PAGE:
Fig~re 3 shows an improving means in which the indi-vidual blades of the propeller 11 are individually con-trolled with the revolution rate and individually phased during the cyclic passage of the respective blade by means 20 of an actuator 26 for each blade which rotates with the shaft 12. Only one actuator has been shown in Figure 3.

Each individual blade actuator 26 could be fed with its own time sequence of amplitudes, generated according 25 to the adaptive method described in US Patent 4153815.

PERFORMANCE IMPROVEMENT BY VARYING WATER PRESSURE
Figures 4 and 5 show improving means designed to locally modify the density of water in which the propeller 11 rotates. Compressed air injected into water will act to momentarily reduce the thrust achievable by the prop-30 eller blade working in the aerated water.Using the Figure 4 arrangement,cyclic modulation of the propeller thrust can be achieved by surrounding the propeller 11 with a supply ring 30 having a ring of holes 31 therein. As an example, Figure 4 shows the ring of holes divided into ~2;~

three groups 31a, 31b and 31c, each occupying an arc sub-tending 120 at the axis of the propeller 11, and each fed with its own air supply via a solenoid-controlled valve 32a, 32b and 32c, respectively. Three separate 5 adaptive controllers 17a, 17b and 17c are shown in Figure 4. Naturally more than, or less than, three separate supplies can be used. The ring 30 can be in advance of the propeller 11.

The controllers 17a-17c can individually control 10 the time waveform of the compressed air output supplied to the segments 31a, 31b, 31c surrounding the propeller 11 .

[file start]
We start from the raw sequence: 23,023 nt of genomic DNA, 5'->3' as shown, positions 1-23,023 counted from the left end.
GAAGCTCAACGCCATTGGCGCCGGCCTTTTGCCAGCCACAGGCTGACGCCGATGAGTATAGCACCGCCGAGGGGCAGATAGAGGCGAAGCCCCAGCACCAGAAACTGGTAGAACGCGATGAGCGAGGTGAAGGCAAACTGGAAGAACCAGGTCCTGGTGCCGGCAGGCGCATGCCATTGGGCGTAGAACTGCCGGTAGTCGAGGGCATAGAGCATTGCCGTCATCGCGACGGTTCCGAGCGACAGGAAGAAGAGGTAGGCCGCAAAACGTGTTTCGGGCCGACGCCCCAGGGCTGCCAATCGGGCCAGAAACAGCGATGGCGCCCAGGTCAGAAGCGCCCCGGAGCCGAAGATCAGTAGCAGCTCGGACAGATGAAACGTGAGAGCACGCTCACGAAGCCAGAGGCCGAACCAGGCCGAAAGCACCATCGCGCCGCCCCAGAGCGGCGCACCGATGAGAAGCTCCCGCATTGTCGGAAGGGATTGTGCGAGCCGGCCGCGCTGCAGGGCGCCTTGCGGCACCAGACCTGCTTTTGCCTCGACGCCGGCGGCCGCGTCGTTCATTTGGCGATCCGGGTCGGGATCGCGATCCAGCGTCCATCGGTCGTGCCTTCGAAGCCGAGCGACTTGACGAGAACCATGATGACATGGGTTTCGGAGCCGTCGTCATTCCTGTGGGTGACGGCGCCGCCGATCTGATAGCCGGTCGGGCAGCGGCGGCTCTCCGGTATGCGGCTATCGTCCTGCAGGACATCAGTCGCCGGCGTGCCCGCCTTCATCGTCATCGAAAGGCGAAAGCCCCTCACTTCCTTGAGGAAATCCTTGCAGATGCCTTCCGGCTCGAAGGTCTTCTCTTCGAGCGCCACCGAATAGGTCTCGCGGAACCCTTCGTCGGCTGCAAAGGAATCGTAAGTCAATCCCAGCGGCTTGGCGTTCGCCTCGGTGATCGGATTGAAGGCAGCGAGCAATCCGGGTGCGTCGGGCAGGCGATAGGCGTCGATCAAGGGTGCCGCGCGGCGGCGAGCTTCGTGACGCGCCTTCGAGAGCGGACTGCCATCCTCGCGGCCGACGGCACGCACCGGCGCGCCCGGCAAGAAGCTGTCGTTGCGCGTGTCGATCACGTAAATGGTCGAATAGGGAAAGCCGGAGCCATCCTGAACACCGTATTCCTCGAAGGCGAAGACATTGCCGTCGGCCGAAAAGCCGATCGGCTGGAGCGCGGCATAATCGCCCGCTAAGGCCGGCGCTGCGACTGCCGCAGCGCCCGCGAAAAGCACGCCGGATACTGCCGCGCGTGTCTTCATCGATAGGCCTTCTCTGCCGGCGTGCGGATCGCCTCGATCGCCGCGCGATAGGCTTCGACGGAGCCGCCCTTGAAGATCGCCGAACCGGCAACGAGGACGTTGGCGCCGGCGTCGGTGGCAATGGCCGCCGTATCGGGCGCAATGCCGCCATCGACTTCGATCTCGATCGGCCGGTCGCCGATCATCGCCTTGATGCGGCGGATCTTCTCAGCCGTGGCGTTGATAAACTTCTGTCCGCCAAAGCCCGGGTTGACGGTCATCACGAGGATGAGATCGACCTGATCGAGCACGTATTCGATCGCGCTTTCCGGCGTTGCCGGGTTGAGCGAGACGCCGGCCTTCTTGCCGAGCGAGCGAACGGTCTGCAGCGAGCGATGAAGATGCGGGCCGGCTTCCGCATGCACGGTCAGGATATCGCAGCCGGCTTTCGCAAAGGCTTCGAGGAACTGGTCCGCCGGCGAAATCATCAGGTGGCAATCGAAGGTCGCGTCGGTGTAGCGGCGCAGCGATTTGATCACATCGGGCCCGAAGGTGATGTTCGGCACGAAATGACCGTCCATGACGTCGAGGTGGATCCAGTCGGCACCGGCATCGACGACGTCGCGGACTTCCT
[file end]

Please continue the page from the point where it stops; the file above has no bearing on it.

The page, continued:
Figure 5 shows air apertures 40 in one blade (lla) of a propeller and the air emitted through these apertures 15 can be modulated by any of the methods described pre-viously to smooth the performance of the propeller. The profile of the compressed air supply applied to the feed for the rotating nozzles 40 on each blade of the propeller can be individually modulated via an adaptive controller 20 17 (not shown).

Water pressure actuators could be disposed around the propeller (e.g. in a supply ring like that shown at 30 in Figure 4) and driven with waveforms from an adaptive sunchronous waveform generator of the kind described in 25 US Patent 4153815. The simplest form of such an actuator would consist of a piston in a cylinder, mounted in the bottom of the vessel 10 in such a manner that the bottom of the cylinder is in contact with the water. The cylin-der could be driven directly from a displacement actuator, 30 or could be driven from a mass-spring actuator which would provide an oscillating output for a minimum of force input, or could be driven by one or more out-of-balance vibration actuators, or even from a crank and shaft.